Thousands of supporters of opposition party on Sunday demonstrated in the southern state of Rivers, calling for the cancellation of elections locally because of alleged irregularities.
The demonstrators from the All Progressives Congress (APC) converged on the local offices of the Independent National Electoral Commission (INEC) in the state capital, Port Harcourt.
“We are here to register our protest that there was no election in Rivers state yesterday (Saturday),” Rivers state governorship candidate Dakuku Peterside told the crowd.
Peterside alleged that APC supporters across the state were “disenfranchised by INEC, working in connivance with (the) PDP (Peoples Democratic Party)”.
Results sheets, which in Nigerian elections are given at every polling station to both party representatives and the local electoral commission after the count, were not provided, he alleged.
“INEC in collaboration with (the) Peoples Democratic Party hijacked the materials and were filling them in private homes for the PDP,” Peterside claimed.
“Since the results sheets were not available, we did not vote. If there was no voting, there is no way they can declare any result.”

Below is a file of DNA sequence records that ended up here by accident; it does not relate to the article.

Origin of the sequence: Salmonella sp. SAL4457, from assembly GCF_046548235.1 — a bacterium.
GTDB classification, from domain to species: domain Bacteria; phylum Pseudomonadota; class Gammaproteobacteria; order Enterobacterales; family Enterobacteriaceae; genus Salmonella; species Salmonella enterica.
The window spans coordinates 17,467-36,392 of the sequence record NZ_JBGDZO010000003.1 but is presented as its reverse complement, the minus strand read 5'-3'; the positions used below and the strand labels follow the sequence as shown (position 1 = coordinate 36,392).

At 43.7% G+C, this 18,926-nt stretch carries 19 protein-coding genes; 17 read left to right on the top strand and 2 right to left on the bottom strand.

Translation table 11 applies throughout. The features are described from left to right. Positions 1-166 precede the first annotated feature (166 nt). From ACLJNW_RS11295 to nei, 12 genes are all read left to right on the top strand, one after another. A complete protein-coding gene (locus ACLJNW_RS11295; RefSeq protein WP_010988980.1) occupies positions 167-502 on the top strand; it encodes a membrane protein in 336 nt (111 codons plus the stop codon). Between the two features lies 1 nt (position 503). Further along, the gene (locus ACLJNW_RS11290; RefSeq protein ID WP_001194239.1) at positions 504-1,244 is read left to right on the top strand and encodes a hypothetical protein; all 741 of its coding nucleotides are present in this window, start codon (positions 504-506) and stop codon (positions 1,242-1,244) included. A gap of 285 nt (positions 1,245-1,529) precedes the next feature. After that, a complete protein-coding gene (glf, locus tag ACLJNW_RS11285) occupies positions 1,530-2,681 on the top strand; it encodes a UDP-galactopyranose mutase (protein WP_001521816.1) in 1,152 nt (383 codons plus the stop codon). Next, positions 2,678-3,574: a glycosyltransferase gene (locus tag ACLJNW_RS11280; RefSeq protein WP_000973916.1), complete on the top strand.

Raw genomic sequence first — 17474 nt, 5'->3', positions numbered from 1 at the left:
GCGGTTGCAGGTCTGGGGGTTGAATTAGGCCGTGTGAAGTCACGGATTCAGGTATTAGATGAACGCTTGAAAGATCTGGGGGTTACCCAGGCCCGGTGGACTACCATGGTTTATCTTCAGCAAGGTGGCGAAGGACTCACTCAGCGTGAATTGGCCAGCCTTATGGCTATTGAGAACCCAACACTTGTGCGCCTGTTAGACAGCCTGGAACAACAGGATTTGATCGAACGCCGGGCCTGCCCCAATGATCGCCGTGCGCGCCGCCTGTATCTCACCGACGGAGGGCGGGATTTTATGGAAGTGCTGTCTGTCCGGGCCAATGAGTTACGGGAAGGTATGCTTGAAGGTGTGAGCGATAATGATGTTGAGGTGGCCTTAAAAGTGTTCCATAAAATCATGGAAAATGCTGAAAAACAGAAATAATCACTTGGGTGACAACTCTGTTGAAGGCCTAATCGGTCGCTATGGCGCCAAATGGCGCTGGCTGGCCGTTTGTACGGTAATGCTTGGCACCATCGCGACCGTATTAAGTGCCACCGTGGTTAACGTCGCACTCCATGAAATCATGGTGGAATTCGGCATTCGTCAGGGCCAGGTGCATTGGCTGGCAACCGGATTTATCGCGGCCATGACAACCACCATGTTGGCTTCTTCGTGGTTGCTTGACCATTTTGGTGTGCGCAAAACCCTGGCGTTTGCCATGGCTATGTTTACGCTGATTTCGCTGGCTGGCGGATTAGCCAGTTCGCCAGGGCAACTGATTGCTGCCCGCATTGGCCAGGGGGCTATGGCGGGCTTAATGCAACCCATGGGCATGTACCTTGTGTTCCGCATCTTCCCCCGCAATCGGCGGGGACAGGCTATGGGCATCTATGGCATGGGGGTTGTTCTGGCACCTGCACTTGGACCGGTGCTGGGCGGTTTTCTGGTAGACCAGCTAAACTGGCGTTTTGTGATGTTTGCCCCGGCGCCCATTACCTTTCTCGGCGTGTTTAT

Peterside called for the presidential and parliamentary election to be re-held in Rivers on a new date.
Rivers state in the oil-producing Delta is seen as a key battleground for the presidential election, at which APC candidate Muhammadu Buhari is fighting President Goodluck Jonathan, of the PDP.
At the last election in 2011, it was won by the PDP but governor Rotimi Amaechi switched to the APC two years later and there has been bad blood between the two ever since.
Amaechi, who is heading Buhari’s presidential campaign, was among those who refused to vote after being told that results sheets would not be made available.
The supporters shouted anti-INEC slogans and “we must vote” against a heavy police presence.
Local INEC spokeswoman Tonia Nwobi told AFP before the protest: “It is not true that INEC has had any result to favour any party.
“We have received results from only one local government out of 23 (in the state).”